The government did not breach Davenport’s plea agreement when it advocated for -- and obtained -- a two-level upward adjustment for possessing a firearm in connection with his conspiracy to distribute narcotics offense.  Even though the defendant and his attorney had stricken and initialed a joint recommendation regarding the U.S.S.G. § 2D1.1(b)(1) enhancement from the written agreement during plea negotiations, the government never agreed not to argue for the enhancement.  Therefore, when the firearm clause was stricken from the agreement, it merely meant that the parties no longer jointly agreed on that specific sentencing recommendation.   Reading the plea agreement as a whole, the government was entitled to put the district court on notice of all relevant information and to respond to all of Davenport’s objections.  Since the government did not breach the plea agreement, Davenport’s trial counsel was not ineffective for failing to make the argument.  The district court properly denied Davenport relief under 28 U.S.C. § 2255.  

(Thanks to Chistofer Bates, EDPA, for his assistance in digesting this case.)

Thursday, January 01, 2015

Manager of Medicare/Medicaid Provider Properly Received Sentencing Adjustment for Abuse of a Position of Trust




In United States v. Ashokkumar R. Babaria,  ___F.3d ___, No. 14-2694 (3d Cir. 12/31/14)Dr. Babaria pled guilty to 42 U.S.C. §1320a-7b(b)(2)(A) for making kickbacks to physicians in order to obtain referrals to his business for the purpose of performing medical diagnostic testing on patients whose bills were paid by Medicare and Medicaid.  He received the kickbacks while at the same time certifying, on behalf of the lab doing the testing, that there were none. The government’s payments for services that resulted in kickbacks exceeded two million dollars. Despite the illegal activity, medical records were not falsified, the government was not billed for testing that did not occur, and patient care was not compromised.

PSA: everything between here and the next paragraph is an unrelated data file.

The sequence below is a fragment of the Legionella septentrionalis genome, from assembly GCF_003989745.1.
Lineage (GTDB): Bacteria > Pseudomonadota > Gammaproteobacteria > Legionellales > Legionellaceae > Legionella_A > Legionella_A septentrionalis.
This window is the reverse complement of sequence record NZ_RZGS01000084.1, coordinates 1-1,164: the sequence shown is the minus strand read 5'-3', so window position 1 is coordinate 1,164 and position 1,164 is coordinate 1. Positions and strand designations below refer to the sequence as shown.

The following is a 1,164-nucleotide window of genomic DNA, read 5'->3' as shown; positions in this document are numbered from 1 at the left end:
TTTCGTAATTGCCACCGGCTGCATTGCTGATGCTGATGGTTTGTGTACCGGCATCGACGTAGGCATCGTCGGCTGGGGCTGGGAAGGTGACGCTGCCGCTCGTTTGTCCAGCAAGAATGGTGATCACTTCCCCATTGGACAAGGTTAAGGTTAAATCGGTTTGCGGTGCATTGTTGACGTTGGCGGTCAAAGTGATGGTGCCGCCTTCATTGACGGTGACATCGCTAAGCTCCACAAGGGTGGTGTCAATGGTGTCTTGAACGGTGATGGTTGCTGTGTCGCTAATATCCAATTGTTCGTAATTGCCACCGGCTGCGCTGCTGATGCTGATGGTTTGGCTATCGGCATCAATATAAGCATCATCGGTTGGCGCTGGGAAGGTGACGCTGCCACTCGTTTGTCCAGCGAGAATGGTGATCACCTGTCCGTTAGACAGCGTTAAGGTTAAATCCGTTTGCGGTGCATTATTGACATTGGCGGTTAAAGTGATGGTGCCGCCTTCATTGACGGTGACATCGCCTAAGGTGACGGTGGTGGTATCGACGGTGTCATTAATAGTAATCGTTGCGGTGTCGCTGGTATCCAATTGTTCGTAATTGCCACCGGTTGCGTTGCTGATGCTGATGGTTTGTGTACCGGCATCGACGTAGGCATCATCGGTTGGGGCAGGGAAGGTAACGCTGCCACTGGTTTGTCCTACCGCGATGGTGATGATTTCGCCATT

At sentencing, Dr. Babaria objected to a two-level adjustment for abuse of a position of trust pursuant to USSG §3B1.3, and a four-level adjustment for aggravating role pursuant to USSG §3B1.1(a), resulting in a recommended Guidelines range of 70-87 months’ imprisonment . The statutory maximum capped the guidelines range at 60 months imprisonment, and the District Court, applying both adjustments, imposed a sentence of 46 months’ incarceration, a $25,000 fine, and reimbursement of all government fees paid as a result of patients whose doctors received kickbacks. 

On appeal, Dr. Babaria argued that it was error to apply the §3B1.3 adjustment because he neither occupied nor abused a position of trust. The Court, after reviewing the Comments to 3B1.3, restated prior case law describing three factors that determine whether a position of trust exists: “(1) whether the position allows the defendant to commit a difficult-to-detect wrong; (2) the degree of authority to which the position vests in defendant vis-à-vis the object of the wrongful act; and (3) whether there has been reliance on the integrity of the person occupying the position.”  Using these criteria, the Court concluded Dr. Babaria held a position of trust, as in his position he certified compliance with anti-kickback rules, yet concealed the kickbacks. He held a position that both allowed him to commit wrongs and allowed him to make those wrongs harder to detect. He was not subject to any supervision over his actions with respect to the business and its relations with the government. His position in the organization was a significant factor in his ability to commit the crime.

The Court cautioned that Dr. Babaria’s medical license was not the determinative factor in applying 3B1.3. His actions in his minimally supervised position led to application of the enhancement, not his medical license. While the District Court considered his medical license when applying the enhancement, the license was not the sole determinant.

The Court summarily dismissed Dr. Barbaria’s other arguments and allowed his sentence to stand.


Image from The New Yorker.